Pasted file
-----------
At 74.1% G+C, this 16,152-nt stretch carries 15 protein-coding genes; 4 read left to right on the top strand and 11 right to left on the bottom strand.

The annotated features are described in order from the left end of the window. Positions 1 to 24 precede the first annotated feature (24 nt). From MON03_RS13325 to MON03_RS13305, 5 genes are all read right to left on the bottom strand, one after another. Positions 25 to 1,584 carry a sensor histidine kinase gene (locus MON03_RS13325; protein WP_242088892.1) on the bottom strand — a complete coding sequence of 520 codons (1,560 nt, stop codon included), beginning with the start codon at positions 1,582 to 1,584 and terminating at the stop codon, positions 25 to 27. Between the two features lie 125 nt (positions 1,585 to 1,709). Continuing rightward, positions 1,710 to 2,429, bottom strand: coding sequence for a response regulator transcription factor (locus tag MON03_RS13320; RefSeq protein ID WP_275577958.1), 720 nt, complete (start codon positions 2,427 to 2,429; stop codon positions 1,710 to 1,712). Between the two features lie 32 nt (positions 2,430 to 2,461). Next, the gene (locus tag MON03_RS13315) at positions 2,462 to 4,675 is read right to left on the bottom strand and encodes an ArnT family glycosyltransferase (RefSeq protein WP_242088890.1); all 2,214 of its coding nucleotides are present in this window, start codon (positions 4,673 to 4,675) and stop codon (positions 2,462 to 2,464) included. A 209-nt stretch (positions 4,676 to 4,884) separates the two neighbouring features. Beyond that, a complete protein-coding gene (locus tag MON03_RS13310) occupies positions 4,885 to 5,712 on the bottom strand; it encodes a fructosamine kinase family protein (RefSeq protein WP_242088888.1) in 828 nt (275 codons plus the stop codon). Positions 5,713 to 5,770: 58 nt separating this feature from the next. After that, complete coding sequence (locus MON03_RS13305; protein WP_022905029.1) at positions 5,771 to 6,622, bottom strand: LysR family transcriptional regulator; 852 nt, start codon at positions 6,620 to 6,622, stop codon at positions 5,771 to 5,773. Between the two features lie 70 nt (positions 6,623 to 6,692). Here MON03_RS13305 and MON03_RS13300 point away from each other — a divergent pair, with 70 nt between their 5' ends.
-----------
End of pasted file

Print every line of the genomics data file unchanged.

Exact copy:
At 74.1% G+C, this 16,152-nt stretch carries 15 protein-coding genes; 4 read left to right on the top strand and 11 right to left on the bottom strand.

The annotated features are described in order from the left end of the window. Positions 1 to 24 precede the first annotated feature (24 nt). From MON03_RS13325 to MON03_RS13305, 5 genes are all read right to left on the bottom strand, one after another. Positions 25 to 1,584 carry a sensor histidine kinase gene (locus MON03_RS13325; protein WP_242088892.1) on the bottom strand — a complete coding sequence of 520 codons (1,560 nt, stop codon included), beginning with the start codon at positions 1,582 to 1,584 and terminating at the stop codon, positions 25 to 27. Between the two features lie 125 nt (positions 1,585 to 1,709). Continuing rightward, positions 1,710 to 2,429, bottom strand: coding sequence for a response regulator transcription factor (locus tag MON03_RS13320; RefSeq protein ID WP_275577958.1), 720 nt, complete (start codon positions 2,427 to 2,429; stop codon positions 1,710 to 1,712). Between the two features lie 32 nt (positions 2,430 to 2,461). Next, the gene (locus tag MON03_RS13315) at positions 2,462 to 4,675 is read right to left on the bottom strand and encodes an ArnT family glycosyltransferase (RefSeq protein WP_242088890.1); all 2,214 of its coding nucleotides are present in this window, start codon (positions 4,673 to 4,675) and stop codon (positions 2,462 to 2,464) included. A 209-nt stretch (positions 4,676 to 4,884) separates the two neighbouring features. Beyond that, a complete protein-coding gene (locus tag MON03_RS13310) occupies positions 4,885 to 5,712 on the bottom strand; it encodes a fructosamine kinase family protein (RefSeq protein WP_242088888.1) in 828 nt (275 codons plus the stop codon). Positions 5,713 to 5,770: 58 nt separating this feature from the next. After that, complete coding sequence (locus MON03_RS13305; protein WP_022905029.1) at positions 5,771 to 6,622, bottom strand: LysR family transcriptional regulator; 852 nt, start codon at positions 6,620 to 6,622, stop codon at positions 5,771 to 5,773. Between the two features lie 70 nt (positions 6,623 to 6,692). Here MON03_RS13305 and MON03_RS13300 point away from each other — a divergent pair, with 70 nt between their 5' ends.